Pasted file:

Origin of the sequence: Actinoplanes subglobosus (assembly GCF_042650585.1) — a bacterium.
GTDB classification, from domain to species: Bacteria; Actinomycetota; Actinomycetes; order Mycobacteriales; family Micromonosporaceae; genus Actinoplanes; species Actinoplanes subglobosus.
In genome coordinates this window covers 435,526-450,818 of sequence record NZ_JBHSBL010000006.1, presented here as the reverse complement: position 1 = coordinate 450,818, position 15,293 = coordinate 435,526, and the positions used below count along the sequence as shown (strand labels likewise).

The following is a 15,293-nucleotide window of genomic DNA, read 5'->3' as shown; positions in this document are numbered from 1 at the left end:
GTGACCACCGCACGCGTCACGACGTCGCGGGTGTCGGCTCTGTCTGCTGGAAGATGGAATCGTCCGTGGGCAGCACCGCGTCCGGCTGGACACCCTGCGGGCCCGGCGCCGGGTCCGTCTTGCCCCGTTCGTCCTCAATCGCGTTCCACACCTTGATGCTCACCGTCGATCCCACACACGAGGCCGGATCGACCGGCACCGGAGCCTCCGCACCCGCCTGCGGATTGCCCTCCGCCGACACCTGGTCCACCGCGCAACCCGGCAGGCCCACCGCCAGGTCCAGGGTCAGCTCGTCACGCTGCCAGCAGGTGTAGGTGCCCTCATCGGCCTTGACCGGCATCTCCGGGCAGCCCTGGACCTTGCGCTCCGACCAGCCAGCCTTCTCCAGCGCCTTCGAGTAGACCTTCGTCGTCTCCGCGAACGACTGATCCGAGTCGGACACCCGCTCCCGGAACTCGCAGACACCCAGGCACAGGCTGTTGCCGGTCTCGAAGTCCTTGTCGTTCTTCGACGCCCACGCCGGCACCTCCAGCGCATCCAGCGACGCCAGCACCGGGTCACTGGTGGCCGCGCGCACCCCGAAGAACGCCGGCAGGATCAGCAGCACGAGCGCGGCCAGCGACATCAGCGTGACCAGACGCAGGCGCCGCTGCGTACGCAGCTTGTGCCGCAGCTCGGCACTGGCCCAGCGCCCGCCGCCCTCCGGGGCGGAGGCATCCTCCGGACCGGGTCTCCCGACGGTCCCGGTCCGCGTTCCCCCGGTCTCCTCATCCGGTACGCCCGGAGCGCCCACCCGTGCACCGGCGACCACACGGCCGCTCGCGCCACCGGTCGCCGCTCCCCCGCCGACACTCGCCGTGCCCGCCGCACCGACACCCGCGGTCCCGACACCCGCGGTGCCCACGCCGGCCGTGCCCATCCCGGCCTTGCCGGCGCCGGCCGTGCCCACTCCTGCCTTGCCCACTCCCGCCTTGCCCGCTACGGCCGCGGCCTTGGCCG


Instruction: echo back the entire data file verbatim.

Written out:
Origin of the sequence: Actinoplanes subglobosus (assembly GCF_042650585.1) — a bacterium.
GTDB classification, from domain to species: Bacteria; Actinomycetota; Actinomycetes; order Mycobacteriales; family Micromonosporaceae; genus Actinoplanes; species Actinoplanes subglobosus.
In genome coordinates this window covers 435,526-450,818 of sequence record NZ_JBHSBL010000006.1, presented here as the reverse complement: position 1 = coordinate 450,818, position 15,293 = coordinate 435,526, and the positions used below count along the sequence as shown (strand labels likewise).

The following is a 15,293-nucleotide window of genomic DNA, read 5'->3' as shown; positions in this document are numbered from 1 at the left end:
GTGACCACCGCACGCGTCACGACGTCGCGGGTGTCGGCTCTGTCTGCTGGAAGATGGAATCGTCCGTGGGCAGCACCGCGTCCGGCTGGACACCCTGCGGGCCCGGCGCCGGGTCCGTCTTGCCCCGTTCGTCCTCAATCGCGTTCCACACCTTGATGCTCACCGTCGATCCCACACACGAGGCCGGATCGACCGGCACCGGAGCCTCCGCACCCGCCTGCGGATTGCCCTCCGCCGACACCTGGTCCACCGCGCAACCCGGCAGGCCCACCGCCAGGTCCAGGGTCAGCTCGTCACGCTGCCAGCAGGTGTAGGTGCCCTCATCGGCCTTGACCGGCATCTCCGGGCAGCCCTGGACCTTGCGCTCCGACCAGCCAGCCTTCTCCAGCGCCTTCGAGTAGACCTTCGTCGTCTCCGCGAACGACTGATCCGAGTCGGACACCCGCTCCCGGAACTCGCAGACACCCAGGCACAGGCTGTTGCCGGTCTCGAAGTCCTTGTCGTTCTTCGACGCCCACGCCGGCACCTCCAGCGCATCCAGCGACGCCAGCACCGGGTCACTGGTGGCCGCGCGCACCCCGAAGAACGCCGGCAGGATCAGCAGCACGAGCGCGGCCAGCGACATCAGCGTGACCAGACGCAGGCGCCGCTGCGTACGCAGCTTGTGCCGCAGCTCGGCACTGGCCCAGCGCCCGCCGCCCTCCGGGGCGGAGGCATCCTCCGGACCGGGTCTCCCGACGGTCCCGGTCCGCGTTCCCCCGGTCTCCTCATCCGGTACGCCCGGAGCGCCCACCCGTGCACCGGCGACCACACGGCCGCTCGCGCCACCGGTCGCCGCTCCCCCGCCGACACTCGCCGTGCCCGCCGCACCGACACCCGCGGTCCCGACACCCGCGGTGCCCACGCCGGCCGTGCCCATCCCGGCCTTGCCGGCGCCGGCCGTGCCCACTCCTGCCTTGCCCACTCCCGCCTTGCCCGCTACGGCCGCGGCCTTGGCCG